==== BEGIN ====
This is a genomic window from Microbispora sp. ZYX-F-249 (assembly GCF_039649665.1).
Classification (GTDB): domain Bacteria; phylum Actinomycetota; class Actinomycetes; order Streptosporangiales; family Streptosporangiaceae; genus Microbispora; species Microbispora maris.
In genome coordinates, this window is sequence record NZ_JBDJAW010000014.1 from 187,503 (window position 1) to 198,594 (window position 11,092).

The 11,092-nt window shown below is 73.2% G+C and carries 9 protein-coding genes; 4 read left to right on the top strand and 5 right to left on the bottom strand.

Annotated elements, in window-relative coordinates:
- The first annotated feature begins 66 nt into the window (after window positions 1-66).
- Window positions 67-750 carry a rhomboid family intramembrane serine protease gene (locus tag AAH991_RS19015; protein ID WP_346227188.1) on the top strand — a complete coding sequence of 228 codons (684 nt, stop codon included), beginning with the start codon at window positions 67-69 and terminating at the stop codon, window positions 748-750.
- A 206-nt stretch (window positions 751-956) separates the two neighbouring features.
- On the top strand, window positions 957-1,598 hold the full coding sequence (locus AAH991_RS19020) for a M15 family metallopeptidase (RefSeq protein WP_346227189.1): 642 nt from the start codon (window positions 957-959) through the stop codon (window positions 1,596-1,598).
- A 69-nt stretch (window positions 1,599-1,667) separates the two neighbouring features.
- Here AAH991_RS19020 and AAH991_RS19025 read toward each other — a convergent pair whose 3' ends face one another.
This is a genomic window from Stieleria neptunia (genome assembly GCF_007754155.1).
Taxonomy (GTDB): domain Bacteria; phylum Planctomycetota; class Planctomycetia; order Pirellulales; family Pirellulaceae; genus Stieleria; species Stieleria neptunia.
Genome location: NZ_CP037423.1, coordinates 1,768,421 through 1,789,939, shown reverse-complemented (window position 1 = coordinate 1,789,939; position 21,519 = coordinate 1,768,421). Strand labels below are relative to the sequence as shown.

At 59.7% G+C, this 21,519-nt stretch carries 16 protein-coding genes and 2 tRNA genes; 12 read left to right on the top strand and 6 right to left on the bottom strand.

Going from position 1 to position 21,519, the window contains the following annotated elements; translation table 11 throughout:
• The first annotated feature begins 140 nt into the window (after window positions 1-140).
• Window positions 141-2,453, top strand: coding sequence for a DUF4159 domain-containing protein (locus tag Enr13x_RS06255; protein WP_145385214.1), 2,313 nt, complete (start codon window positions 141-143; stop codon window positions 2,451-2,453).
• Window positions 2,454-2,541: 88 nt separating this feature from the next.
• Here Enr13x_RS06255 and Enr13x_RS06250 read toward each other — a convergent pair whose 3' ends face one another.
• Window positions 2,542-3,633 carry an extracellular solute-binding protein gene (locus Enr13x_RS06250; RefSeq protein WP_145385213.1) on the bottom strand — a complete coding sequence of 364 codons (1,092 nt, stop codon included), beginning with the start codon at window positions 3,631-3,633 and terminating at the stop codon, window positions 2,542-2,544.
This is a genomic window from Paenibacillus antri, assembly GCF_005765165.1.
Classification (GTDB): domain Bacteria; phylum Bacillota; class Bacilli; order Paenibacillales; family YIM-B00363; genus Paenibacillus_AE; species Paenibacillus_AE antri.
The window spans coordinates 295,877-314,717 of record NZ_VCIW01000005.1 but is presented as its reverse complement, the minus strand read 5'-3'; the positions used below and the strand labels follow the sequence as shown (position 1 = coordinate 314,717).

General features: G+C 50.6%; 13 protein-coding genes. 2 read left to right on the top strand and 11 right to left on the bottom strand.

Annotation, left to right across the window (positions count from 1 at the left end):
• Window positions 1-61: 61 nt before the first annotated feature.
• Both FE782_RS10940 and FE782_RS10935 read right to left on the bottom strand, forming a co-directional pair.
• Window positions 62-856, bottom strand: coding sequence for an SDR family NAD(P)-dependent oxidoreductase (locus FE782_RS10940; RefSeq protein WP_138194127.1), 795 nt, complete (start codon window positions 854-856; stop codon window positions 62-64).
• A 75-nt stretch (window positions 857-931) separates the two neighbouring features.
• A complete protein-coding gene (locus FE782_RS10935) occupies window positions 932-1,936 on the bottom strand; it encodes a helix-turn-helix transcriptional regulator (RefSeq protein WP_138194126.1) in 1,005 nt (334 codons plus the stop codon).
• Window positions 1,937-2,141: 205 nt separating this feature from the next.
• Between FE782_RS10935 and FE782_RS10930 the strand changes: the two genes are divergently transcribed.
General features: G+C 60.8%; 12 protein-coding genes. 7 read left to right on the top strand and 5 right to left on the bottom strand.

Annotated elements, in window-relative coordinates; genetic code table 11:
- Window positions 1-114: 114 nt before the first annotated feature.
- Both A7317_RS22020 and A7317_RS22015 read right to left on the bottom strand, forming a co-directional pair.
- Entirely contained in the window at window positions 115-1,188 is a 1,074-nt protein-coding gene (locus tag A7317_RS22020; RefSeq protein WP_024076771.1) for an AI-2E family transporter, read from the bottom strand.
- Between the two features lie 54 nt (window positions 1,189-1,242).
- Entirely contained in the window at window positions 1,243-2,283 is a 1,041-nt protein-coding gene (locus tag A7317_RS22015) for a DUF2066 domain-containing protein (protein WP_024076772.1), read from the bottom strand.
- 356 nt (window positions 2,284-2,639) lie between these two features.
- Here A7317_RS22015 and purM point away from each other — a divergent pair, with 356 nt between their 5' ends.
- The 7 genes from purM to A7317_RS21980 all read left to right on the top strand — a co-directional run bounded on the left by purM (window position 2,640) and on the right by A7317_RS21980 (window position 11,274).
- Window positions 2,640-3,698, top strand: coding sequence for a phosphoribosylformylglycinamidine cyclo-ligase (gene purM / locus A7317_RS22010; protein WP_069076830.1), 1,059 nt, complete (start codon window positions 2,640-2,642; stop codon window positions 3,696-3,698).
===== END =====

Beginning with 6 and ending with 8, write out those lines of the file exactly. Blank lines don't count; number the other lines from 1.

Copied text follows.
- The first annotated feature begins 66 nt into the window (after window positions 1-66).
- Window positions 67-750 carry a rhomboid family intramembrane serine protease gene (locus tag AAH991_RS19015; protein ID WP_346227188.1) on the top strand — a complete coding sequence of 228 codons (684 nt, stop codon included), beginning with the start codon at window positions 67-69 and terminating at the stop codon, window positions 748-750.
- A 206-nt stretch (window positions 751-956) separates the two neighbouring features.